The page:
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Series Preview: Andy Green has averaged just one winning month per season

After starting the season 17-13, the Padres are just 44-58.

San Diego Padres v Los Angeles Dodgers Photo by John McCoy/Getty Images

How did this happen? The Padres have the most talented baseball organization in human history. They had the resources and “payroll flexibility” to add Manny Machado in the offseason. They’ve debuted some sharp pitchers and perhaps a generational talent in Fernando Tatis Jr. This was supposed to be a team on the rise.

We don’t really know how much a manager influences the outcome of a given game. We can assume based on anecdotal evidence — what players say, what analysts say, every baseball game we’ve ever watched — that individual decisions might not amount to a game-saving move, but the cumulative effect of an individual’s decision-making process might reveal itself over the course of the season.

So, here I am taking the sports radio caller’s position that it’s the manager behind his team’s lackluster performance. The Padres were supposed to be better than this. They are certainly better than they were (50-82 at this point last season), but it seems to me that a team with more talent than the Giants should at least be playing as well as the Giants, and that’s not something the Padres have done beyond the first month of the season.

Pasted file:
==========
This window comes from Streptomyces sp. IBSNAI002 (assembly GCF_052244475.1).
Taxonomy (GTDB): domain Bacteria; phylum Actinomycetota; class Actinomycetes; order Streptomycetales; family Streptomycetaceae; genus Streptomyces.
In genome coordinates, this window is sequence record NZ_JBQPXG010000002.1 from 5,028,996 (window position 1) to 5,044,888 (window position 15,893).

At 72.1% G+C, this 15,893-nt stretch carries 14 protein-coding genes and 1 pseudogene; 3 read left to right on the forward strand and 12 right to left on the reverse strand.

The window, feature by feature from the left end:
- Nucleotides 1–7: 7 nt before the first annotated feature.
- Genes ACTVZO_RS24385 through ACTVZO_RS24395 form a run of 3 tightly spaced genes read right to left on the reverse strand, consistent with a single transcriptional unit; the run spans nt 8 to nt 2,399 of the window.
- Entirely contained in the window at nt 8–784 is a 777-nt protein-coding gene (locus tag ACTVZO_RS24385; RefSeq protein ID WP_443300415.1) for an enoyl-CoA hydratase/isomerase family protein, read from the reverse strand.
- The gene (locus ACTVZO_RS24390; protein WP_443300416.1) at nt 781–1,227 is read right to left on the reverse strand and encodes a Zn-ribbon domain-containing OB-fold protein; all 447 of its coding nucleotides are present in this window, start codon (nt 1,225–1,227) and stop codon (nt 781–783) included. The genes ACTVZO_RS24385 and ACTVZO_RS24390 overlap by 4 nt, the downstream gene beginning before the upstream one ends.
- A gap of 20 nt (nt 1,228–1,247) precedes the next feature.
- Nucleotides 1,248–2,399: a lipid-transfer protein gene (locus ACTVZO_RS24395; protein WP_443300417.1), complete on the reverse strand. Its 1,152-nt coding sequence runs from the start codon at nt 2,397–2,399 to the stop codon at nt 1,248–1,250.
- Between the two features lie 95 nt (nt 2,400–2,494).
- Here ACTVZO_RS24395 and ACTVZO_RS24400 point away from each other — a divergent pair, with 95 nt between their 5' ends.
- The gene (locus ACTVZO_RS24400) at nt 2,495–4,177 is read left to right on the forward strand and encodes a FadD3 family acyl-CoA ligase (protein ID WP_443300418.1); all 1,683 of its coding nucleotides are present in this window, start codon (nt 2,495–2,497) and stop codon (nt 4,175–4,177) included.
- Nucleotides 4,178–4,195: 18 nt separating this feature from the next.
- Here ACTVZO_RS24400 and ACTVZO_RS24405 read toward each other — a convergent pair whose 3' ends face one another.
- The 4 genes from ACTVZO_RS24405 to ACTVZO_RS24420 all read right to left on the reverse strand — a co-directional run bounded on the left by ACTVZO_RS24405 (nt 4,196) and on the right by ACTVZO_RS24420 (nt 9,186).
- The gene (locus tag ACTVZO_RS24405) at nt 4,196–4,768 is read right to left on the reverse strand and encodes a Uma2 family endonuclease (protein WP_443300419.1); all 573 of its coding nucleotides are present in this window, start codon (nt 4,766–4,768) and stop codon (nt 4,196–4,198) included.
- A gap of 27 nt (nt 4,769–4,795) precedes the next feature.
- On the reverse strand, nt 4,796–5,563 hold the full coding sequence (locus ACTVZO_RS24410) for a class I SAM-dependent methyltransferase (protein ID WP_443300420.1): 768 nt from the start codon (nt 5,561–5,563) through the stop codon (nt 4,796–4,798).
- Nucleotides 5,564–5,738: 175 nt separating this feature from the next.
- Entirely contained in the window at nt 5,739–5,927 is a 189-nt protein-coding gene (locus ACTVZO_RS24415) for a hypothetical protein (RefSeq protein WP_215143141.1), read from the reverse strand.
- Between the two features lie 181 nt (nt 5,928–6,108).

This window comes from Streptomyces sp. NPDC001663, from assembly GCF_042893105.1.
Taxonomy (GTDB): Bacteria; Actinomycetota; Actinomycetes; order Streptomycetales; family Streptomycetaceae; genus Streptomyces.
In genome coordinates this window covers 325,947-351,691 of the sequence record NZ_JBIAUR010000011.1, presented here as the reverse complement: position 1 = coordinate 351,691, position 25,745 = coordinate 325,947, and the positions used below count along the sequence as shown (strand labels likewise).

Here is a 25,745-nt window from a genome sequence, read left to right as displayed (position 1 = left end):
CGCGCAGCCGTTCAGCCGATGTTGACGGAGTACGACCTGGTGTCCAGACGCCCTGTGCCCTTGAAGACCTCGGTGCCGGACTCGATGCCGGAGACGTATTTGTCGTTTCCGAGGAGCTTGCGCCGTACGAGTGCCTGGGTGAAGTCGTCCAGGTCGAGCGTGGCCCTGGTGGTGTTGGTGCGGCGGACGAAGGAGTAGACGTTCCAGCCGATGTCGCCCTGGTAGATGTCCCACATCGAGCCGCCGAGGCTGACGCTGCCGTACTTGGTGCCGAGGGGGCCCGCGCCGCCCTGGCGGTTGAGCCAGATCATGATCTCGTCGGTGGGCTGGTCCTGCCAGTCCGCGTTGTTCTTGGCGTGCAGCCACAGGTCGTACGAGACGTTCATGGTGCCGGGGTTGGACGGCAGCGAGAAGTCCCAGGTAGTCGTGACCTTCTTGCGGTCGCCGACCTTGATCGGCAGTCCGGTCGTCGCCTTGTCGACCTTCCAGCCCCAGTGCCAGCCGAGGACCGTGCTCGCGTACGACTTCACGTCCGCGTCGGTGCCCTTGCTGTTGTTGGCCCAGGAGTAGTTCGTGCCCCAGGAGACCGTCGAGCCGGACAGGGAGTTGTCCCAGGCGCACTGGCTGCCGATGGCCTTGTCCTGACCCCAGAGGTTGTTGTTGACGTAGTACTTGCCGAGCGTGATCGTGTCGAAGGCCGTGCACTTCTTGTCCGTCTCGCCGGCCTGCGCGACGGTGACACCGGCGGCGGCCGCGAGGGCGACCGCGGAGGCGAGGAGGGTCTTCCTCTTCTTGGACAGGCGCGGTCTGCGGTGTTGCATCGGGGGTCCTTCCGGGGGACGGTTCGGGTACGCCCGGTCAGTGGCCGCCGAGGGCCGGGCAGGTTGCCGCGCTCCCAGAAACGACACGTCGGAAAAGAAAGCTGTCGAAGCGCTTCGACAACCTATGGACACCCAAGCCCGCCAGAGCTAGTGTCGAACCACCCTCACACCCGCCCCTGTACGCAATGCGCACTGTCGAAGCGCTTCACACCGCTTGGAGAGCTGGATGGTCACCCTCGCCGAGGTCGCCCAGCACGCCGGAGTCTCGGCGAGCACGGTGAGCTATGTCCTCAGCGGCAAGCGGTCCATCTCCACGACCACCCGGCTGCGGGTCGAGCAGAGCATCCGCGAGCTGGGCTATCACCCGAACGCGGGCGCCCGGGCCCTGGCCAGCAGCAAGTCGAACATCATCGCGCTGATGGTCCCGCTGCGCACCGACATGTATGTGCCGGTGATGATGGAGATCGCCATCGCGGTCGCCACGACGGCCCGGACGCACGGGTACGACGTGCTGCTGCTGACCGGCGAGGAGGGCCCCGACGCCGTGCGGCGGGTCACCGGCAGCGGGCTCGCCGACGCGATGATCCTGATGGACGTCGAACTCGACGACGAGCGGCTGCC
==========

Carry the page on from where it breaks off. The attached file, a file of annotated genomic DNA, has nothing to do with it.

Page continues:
But could it really be all Andy Green’s fault? Of course not. If he was out there disrespecting the algorithms by making his own lineups, he’d have been fired by now. When it comes to something like pitching changes, maybe there’s some room for fault there, but at the same time, maybe it’s just an opportunity for more growth. San Diego is 23-18 in one-run games this year. That’s not bad! And, except for Green’s first year (2016), the Padres have been a .500 team in one-run games during his tenure. That’s about the extent of managerial analysis I can provide.

Did trading away the team’s second-best hitter, Franmil Reyes (119 OPS+), have something to do with the Padres’ slide? Yeah, probably a little bit, but by the time of the trade, San Diego had won just five of the 17 games following the All-Star break. Something had to change, and hey, in return, the Padres got Taylor Trammell, a really exciting prospect.